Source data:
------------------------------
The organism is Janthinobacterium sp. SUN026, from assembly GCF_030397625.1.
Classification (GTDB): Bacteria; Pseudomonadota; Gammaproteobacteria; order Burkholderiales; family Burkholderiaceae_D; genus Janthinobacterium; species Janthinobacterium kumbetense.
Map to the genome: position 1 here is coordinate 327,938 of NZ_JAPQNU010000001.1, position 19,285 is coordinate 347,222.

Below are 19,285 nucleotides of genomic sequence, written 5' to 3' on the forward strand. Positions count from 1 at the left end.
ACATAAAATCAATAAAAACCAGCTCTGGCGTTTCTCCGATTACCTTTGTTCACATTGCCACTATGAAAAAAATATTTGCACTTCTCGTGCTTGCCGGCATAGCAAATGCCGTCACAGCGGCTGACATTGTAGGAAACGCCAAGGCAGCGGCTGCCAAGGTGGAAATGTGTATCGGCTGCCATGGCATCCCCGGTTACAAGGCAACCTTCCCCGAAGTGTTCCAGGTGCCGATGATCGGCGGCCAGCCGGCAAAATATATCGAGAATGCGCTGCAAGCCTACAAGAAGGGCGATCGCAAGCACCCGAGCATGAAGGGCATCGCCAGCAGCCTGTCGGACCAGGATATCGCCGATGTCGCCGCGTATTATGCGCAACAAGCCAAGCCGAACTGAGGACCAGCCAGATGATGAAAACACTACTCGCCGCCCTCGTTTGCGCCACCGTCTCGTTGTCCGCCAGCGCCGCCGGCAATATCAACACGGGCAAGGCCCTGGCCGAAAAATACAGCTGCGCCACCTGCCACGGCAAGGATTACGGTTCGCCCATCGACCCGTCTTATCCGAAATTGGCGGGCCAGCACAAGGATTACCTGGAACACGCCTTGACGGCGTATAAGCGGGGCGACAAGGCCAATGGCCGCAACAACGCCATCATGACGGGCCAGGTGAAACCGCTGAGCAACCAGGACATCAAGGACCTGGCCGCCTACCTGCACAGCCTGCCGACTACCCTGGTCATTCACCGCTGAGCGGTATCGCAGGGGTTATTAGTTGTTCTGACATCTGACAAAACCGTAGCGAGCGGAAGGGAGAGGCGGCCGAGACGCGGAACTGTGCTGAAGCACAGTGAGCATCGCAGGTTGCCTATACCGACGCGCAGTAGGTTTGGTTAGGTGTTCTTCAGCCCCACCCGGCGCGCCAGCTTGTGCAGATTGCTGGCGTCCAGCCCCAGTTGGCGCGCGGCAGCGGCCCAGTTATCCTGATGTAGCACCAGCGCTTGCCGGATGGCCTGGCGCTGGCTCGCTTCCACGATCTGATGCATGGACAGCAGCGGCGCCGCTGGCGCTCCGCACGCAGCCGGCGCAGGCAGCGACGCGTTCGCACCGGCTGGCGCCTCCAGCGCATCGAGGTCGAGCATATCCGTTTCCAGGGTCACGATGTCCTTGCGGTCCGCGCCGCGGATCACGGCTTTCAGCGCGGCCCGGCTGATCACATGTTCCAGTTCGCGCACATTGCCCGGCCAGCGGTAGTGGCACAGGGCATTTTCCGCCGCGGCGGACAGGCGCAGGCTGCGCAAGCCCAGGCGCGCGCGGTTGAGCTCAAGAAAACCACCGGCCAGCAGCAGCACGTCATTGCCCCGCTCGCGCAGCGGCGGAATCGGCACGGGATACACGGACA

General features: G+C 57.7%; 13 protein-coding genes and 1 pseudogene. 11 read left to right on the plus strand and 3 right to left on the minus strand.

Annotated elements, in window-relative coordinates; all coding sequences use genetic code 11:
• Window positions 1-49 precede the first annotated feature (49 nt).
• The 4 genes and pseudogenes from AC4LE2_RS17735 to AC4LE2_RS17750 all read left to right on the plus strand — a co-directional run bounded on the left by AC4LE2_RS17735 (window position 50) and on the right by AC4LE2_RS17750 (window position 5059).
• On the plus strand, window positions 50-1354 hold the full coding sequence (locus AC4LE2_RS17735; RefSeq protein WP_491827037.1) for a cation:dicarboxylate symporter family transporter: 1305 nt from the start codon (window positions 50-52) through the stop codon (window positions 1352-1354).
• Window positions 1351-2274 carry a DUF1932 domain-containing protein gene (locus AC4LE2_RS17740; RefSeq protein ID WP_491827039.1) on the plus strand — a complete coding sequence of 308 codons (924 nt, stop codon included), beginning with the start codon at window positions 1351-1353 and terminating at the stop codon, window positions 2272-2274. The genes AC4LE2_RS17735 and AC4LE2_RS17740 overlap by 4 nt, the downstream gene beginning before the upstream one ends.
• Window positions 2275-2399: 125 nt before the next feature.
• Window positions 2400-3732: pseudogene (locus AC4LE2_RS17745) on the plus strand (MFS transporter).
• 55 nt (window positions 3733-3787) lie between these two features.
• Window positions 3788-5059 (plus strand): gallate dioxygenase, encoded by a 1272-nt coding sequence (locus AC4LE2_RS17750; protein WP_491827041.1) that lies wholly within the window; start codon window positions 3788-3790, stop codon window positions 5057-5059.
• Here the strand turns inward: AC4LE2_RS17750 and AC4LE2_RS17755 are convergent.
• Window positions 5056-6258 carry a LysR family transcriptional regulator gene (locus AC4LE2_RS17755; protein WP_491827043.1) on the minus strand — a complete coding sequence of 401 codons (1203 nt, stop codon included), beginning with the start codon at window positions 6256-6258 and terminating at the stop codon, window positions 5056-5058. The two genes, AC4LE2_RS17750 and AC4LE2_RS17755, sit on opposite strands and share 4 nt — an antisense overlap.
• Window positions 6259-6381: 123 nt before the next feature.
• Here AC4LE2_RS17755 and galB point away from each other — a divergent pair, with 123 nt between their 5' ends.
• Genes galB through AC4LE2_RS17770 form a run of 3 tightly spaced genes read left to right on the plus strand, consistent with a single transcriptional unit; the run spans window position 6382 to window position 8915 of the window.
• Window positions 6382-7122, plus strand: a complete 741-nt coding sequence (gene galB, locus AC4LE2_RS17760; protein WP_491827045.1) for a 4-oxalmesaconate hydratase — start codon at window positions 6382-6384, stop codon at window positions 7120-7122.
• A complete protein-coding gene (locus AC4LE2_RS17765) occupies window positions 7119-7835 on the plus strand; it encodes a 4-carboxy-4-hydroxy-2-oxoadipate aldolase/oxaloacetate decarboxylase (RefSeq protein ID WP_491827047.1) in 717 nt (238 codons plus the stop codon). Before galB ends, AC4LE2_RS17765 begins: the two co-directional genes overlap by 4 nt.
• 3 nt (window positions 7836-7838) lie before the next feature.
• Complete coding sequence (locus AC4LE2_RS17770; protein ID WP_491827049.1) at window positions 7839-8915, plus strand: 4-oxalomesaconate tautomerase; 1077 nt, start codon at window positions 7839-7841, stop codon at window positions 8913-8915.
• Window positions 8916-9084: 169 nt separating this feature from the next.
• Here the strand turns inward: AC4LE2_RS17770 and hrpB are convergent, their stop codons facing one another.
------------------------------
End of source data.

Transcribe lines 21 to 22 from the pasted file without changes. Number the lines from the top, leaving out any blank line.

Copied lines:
• Window positions 6382-7122, plus strand: a complete 741-nt coding sequence (gene galB, locus AC4LE2_RS17760; protein WP_491827045.1) for a 4-oxalmesaconate hydratase — start codon at window positions 6382-6384, stop codon at window positions 7120-7122.
• A complete protein-coding gene (locus AC4LE2_RS17765) occupies window positions 7119-7835 on the plus strand; it encodes a 4-carboxy-4-hydroxy-2-oxoadipate aldolase/oxaloacetate decarboxylase (RefSeq protein ID WP_491827047.1) in 717 nt (238 codons plus the stop codon). Before galB ends, AC4LE2_RS17765 begins: the two co-directional genes overlap by 4 nt.